Activists in N.J. push to ban child marriage before Christie leaves office

BY    | Updated: Jun 6, 2017 at 6:23 PM
Photo of protester by Kyle O'Leary

Photo of protester by Kyle O’Leary

In an effort to make New Jersey the first state to ban child marriage, about 30 protesters outside the statehouse on Thursday dressed as brides with chained hands and tape over their mouths.

The state legislature passed a bill in March that would ban marriage for those under the age of 18. Gov. Chris Christie vetoed it in May, suggesting instead that lawmakers amend the bill, A3091, to block anyone under age 16 from getting married and require a judge to approve the marriage license for people aged 16 or 17.

“Protecting the well-being, dignity, and freedom of minors is vital, but the severe bar this bill creates is not necessary to address the concerns voiced by the bill’s proponents and does not comport with the sensibilities and, in some cases, the religious customs, of the people of this state,” he said.

The current marriage laws of New Jersey allow 16 and 17 year olds to marry with parental consent.

“Girls not brides, override, override, override,” the protesters shouted, referring to Christie’s conditional veto. Speakers from the National Organization of Women’s New Jersey and New York Chapters joined the demonstration, led by the nonprofit Unchained at Last.

READ MORE: New Jersey lawmakers pass bill banning child marriage

Fraidy Reiss, executive director of the activist group Unchained at Last, and who was forced into marriage herself at age 19, is calling for legislators to override Christie’s veto. Two-thirds of the members of both houses are needed to override the veto.

“Clearly this conditional veto was born of ignorance or of malice or perhaps a combination of the two. It is inconceivable for a governor to conditionally veto A) a bill that is common sense legislation, and B) passed with overwhelming bipartisan support in both houses,” Reiss told the PBS NewsHour.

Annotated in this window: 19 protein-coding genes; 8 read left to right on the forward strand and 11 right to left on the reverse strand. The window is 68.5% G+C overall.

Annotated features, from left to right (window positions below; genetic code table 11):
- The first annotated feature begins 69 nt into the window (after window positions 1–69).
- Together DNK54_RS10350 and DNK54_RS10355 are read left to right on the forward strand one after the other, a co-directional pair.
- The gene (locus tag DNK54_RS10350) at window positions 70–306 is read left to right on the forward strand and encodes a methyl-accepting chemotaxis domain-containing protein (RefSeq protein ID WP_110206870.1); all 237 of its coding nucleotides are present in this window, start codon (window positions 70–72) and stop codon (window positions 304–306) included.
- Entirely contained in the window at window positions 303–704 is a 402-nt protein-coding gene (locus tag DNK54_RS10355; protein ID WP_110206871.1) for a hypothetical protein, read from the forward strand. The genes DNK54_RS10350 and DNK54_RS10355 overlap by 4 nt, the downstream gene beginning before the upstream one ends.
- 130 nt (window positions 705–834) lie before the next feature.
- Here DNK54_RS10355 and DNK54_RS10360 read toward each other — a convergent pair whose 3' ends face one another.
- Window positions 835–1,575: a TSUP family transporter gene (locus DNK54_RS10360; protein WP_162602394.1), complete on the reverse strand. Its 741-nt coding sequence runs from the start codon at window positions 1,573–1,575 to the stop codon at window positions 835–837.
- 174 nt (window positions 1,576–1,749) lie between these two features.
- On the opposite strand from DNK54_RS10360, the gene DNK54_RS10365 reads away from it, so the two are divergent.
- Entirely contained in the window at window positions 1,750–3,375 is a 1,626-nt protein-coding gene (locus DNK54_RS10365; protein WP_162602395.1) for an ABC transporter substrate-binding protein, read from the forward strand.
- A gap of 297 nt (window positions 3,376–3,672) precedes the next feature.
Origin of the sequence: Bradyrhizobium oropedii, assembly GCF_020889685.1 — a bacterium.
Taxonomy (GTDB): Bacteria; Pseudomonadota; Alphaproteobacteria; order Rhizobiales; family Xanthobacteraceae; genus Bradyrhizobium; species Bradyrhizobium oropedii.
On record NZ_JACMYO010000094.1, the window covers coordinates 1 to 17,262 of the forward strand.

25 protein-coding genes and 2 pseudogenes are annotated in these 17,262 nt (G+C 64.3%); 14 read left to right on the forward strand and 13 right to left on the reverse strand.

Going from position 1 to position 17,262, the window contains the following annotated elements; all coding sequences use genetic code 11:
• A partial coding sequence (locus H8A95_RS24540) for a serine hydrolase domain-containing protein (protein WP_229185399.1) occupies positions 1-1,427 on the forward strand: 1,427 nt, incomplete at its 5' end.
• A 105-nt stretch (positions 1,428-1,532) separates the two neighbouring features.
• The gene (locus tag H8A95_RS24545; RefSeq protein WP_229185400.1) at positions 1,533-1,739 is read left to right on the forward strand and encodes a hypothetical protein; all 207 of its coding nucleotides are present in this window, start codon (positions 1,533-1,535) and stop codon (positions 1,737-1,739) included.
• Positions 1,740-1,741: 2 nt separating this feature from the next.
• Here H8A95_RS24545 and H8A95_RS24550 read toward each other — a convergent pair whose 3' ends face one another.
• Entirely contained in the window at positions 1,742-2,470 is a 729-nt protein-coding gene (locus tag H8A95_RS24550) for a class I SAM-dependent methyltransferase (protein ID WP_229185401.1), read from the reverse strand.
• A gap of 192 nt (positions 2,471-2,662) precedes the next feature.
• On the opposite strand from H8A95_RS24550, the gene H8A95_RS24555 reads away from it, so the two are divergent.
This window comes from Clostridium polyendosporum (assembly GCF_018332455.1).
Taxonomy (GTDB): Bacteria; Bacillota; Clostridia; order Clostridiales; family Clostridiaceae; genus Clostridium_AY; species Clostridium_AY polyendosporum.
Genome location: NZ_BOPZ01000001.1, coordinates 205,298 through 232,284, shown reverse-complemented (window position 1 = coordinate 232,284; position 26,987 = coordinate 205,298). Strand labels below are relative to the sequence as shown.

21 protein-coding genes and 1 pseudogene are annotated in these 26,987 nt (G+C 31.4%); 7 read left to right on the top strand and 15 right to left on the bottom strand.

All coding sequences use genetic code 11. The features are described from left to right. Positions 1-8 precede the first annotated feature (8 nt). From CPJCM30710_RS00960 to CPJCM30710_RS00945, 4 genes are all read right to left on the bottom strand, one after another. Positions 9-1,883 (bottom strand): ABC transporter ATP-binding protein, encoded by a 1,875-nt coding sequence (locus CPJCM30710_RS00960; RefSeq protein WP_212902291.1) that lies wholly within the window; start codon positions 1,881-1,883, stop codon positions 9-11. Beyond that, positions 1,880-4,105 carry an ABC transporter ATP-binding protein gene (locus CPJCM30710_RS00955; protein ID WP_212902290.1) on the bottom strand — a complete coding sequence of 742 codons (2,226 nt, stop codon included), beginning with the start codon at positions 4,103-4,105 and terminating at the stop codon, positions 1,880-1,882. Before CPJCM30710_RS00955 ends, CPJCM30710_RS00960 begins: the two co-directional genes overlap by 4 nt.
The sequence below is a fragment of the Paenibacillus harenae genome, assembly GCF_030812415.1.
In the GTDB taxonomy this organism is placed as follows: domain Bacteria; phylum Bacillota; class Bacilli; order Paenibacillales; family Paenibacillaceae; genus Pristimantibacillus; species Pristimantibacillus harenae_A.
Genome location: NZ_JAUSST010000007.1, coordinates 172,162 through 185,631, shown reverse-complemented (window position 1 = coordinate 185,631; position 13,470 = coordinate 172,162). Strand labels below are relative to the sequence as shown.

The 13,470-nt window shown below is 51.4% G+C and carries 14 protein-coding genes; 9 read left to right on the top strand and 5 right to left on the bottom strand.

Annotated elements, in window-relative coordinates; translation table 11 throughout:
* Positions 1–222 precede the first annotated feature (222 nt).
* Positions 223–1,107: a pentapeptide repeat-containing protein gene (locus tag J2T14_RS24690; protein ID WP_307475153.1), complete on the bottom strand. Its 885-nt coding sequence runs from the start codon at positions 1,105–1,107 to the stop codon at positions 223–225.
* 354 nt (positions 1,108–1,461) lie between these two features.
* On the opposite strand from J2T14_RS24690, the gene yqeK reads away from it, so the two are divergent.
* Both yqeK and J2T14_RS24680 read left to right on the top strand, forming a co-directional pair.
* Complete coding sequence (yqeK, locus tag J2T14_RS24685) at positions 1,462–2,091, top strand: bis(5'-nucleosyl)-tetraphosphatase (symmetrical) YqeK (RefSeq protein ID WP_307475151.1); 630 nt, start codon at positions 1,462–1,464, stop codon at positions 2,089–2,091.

New Jersey Assemblyman Jon Bramnick introduced a bill, A4883, on June 1 that he said aims to balance Christie’s proposals and the concerns of Unchained at Last. The bill would bar those under age 16 from marrying or entering into a civil union, and only allow those age 16 and 17 to marry with parental consent and judicial approval of “clear and convincing evidence that granting the license would be in the best interest and welfare of the minor.”

“I’m trying to have a practical answer here on a policy that I agree with, with the Unchained group,” Bramnick said. “In politics, unfortunately, this is the best I can get done under the circumstance.”

The New Jersey session will be out at the end of the month and return in November. The election for a new governor of New Jersey is Nov. 7.

“I would like the group who is against child marriage, as I do, to work with me to stop these marriages until we can get a complete marriage ban done. Without the help of the anti-child marriages groups, I can’t get it done,” Bramnick said.

But Reiss said the compromise wasn’t enough, calling the state’s judicial review process for child marriages a failure. According to Reiss, New Jersey judges approved more than 100 marriages since 1995 that she said counted as statutory rape, because of the age difference between the girls marrying men.

Reiss said Bramnick did not discuss the compromise with her before its introduction. She plans another protest Chain-In event on June 14 outside Bramnick’s office. “All he did was add the words ‘best interest’ and thinks that makes a magical solution,” she said.

Various U.S. states have exemptions for minors — under the legal age of 18 — to marry, with 27 states setting no age “floor” at all. Child advocates, including Unchained at Last, argue that child marriage is a human rights abuse that can result in health, educational and economic consequences for the victim.

Other states considering bills similar to the one Christie vetoed include Connecticut, Maryland and Massachusetts.

No matter who becomes governor in November’s election, Reiss vowed to push for the original bill again next year. “I’m not looking for a middle ground, I’m looking to end a human rights abuse,” she said.

PBS NewsHour special correspondent Gayle Tzemach Lemmon reports on forced marriage in the U.S.

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